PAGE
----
Sony Open

Har­man leads by 3 strokes

The Maui News - - FRONT PAGE - By DOUG FER­GU­SON

HONOLULU — Dif­fer­ent is­lands, vastly dif­fer­ent golf cour­ses, same good play from Brian Har­man.

One week af­ter Har­man shared the 36-hole lead at Ka­palua, he ran off three straight birdies and closed with a 15-foot ea­gle putt for a

7-un­der 63 and a three-shot lead go­ing into the week­end at the Sony Open.

Har­man was at 13-un­der

127, and no one could catch him on Fri­day af­ter­noon.

Chris Kirk, who shared the 18hole lead with Har­man, opened by pitch­ing in from 25 yards for ea­gle on No. 10. He ended his day by driv­ing into the canal on the easy par-5 ninth and mak­ing bo­gey for a 67.

Kirk was three be­hind along with Zach John­son (67), John Peter­son (64), Tom Hoge (65) and PGA Tour rookie Talor Gooch.

Ex­cept for the trop­i­cal warmth, the two golf cour­ses on the Hawaii swing are noth­ing alike. The Plan­ta­tion Course at Ka­palua was built on the side of the moun­tain on the west tip of Maui and fea­tures fair­ways that can stretch nearly 90 yards wide and big slopes in the greens.

Wa­ialae is at sea level — waisthigh hedges along the 16th and 17th holes and be­hind the 11th green are all that sep­a­rate grass from the beach — with smaller, flat­ter greens and fair­ways framed by trees.

“The big­gest el­e­va­tion change here is from the walk down from the ho­tel,” Har­man said. “I’ve al­ways kind of felt like as long as there’s fair­ways and greens and holes to putt it, then I’m go­ing to be fine.”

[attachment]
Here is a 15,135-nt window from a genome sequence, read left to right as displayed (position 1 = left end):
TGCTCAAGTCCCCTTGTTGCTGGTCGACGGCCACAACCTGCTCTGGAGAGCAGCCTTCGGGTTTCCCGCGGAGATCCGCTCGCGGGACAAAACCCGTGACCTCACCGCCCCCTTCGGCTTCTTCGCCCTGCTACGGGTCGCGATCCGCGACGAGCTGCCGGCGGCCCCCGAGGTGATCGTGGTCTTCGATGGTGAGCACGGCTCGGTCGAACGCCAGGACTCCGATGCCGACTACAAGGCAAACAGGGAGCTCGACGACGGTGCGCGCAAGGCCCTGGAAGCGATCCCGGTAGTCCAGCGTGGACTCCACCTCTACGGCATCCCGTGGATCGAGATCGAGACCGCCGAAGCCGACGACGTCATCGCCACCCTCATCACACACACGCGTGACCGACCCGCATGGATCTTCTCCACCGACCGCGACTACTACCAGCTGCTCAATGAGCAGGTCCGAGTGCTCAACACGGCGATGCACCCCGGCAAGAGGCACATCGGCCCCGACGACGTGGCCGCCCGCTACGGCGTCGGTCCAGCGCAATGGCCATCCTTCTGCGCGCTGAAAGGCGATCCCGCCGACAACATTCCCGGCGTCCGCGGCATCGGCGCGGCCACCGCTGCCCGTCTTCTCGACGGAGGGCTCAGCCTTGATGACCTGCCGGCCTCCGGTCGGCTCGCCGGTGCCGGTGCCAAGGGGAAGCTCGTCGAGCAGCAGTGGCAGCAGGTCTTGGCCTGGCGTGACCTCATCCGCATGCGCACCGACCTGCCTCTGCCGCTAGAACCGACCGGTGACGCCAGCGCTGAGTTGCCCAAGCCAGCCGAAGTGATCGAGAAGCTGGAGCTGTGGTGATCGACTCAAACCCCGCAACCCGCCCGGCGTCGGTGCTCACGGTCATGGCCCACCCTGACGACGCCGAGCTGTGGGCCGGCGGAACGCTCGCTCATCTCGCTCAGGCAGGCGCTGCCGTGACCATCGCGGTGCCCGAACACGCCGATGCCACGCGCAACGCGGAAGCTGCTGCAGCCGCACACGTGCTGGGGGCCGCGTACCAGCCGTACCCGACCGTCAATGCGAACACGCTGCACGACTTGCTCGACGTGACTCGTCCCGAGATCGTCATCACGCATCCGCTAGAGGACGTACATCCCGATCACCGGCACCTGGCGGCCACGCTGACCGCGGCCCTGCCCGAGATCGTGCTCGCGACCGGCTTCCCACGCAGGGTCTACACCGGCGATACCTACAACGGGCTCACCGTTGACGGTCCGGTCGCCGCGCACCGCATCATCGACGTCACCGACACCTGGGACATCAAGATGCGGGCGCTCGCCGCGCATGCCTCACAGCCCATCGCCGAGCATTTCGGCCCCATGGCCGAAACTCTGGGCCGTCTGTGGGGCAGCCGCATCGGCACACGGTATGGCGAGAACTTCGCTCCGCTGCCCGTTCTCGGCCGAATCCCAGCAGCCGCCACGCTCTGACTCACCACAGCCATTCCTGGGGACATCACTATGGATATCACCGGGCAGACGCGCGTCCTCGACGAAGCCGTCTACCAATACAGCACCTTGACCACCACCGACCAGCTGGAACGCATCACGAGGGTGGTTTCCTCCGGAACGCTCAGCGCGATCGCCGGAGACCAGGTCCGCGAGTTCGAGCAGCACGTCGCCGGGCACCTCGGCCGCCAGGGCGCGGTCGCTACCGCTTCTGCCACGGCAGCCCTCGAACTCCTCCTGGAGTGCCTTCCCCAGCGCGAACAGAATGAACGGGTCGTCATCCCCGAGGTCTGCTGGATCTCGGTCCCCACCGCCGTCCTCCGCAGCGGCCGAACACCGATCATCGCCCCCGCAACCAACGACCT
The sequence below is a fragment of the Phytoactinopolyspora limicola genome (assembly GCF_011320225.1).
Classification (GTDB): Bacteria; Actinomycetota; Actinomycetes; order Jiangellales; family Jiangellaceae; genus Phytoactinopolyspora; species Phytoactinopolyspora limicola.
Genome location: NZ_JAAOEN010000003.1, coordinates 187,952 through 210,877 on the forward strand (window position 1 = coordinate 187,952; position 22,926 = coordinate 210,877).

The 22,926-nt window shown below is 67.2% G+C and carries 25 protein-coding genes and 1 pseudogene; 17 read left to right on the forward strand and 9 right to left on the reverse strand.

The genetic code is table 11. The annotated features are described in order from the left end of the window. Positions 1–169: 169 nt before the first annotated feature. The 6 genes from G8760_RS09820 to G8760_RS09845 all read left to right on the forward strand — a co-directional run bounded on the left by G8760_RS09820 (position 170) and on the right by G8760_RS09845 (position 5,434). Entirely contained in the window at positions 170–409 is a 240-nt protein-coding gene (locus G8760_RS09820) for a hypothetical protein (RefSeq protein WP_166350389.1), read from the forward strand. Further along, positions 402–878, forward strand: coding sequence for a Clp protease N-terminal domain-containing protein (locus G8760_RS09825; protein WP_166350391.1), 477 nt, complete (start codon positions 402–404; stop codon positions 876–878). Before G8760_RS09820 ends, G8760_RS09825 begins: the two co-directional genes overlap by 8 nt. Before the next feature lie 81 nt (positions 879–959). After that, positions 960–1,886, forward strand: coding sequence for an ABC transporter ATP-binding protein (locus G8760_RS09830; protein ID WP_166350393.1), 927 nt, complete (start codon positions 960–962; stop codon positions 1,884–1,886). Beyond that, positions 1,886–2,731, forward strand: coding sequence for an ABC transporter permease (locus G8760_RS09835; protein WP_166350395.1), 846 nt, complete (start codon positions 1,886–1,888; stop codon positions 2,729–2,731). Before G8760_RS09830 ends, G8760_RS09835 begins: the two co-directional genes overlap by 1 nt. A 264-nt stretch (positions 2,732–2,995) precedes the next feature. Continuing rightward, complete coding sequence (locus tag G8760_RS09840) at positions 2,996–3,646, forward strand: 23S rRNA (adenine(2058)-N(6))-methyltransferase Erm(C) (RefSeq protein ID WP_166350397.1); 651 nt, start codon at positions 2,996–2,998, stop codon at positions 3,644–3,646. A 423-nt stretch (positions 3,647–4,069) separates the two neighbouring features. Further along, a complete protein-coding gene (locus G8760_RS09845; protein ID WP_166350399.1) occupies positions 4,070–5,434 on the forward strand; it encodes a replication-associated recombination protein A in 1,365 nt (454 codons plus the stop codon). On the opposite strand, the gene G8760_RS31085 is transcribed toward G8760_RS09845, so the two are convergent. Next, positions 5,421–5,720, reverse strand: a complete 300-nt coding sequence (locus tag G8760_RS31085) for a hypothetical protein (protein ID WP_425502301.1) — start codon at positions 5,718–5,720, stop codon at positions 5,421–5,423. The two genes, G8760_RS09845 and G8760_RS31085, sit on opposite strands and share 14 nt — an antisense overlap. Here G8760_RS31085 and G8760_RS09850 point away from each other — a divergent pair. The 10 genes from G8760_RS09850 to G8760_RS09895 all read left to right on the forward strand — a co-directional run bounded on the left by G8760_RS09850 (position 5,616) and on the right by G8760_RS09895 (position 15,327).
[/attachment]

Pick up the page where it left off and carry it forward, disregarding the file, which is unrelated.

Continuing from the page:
The Ge­or­gia na­tive, who tied for third at the Sen­try Tour­na­ment of Cham­pi­ons, is play­ing just as well on Oahu as he did on Maui.

He surged ahead in the morn­ing with two quick birdies on the back nine, made the turn in 32 and ran off three straight birdies early on the front nine. Af­ter mak­ing his only bo­gey from a bunker on the par-3 sev­enth, Har­man hit 7-iron from 172 yards to 15 feet on No. 9 for a clos­ing ea­gle.

It’s all just golf to him.

“I’m mak­ing putts, but I’m also putting my­self in po­si­tion to make those putts,” he said. “I’m get­ting a bunch of looks. I’m not mak­ing ev­ery­thing I’m look­ing at, but I’m hit­ting a lot of good putts and made a few. I’m just go­ing to show up to­mor­row and try to hit the first tee shot best you can and go from there.”

On an­other glo­ri­ous day of sunshine and good scor­ing con­di­tions, John­son had a nine­hole stretch of eight pars and a bo­gey un­til a strong fin­ish. He birdied the par-3 sev­enth and closed with an ea­gle to sal­vage a 67.

De­fend­ing cham­pion Justin Thomas was closer to the cut line than the lead un­til he made a trio of 8-foot putts — two for birdies, one for ea­gle — to close out a 67. He was seven shots be­hind.

Jor­dan Spi­eth made the long­est putt of his PGA Tour ca­reer — just over 90 feet on No. 5 — but didn’t give him­self many good looks. Spi­eth birdied the last hole for a 68 and was 10 shots be­hind.

“I didn’t think I had enough club,” Spi­eth said of his long putt. “I con­sid­ered hit­ting a lob wedge be­cause I had some­thing like 30 yards to the hole into the breeze.”

The cut was at 2-un­der 138. Among those miss­ing the cut was Ki­hei’s Eric Du­gas, whose sec­ond straight 71 — his round in­cluded two birdies and three bo­geys — left him at 2over 142.

AP photo

Brian Har­man putts on the 13th green dur­ing the sec­ond round of the Sony Open on Fri­day.

AP photo

Jor­dan Spi­eth watches his shot from the first tee dur­ing the sec­ond round Fri­day.

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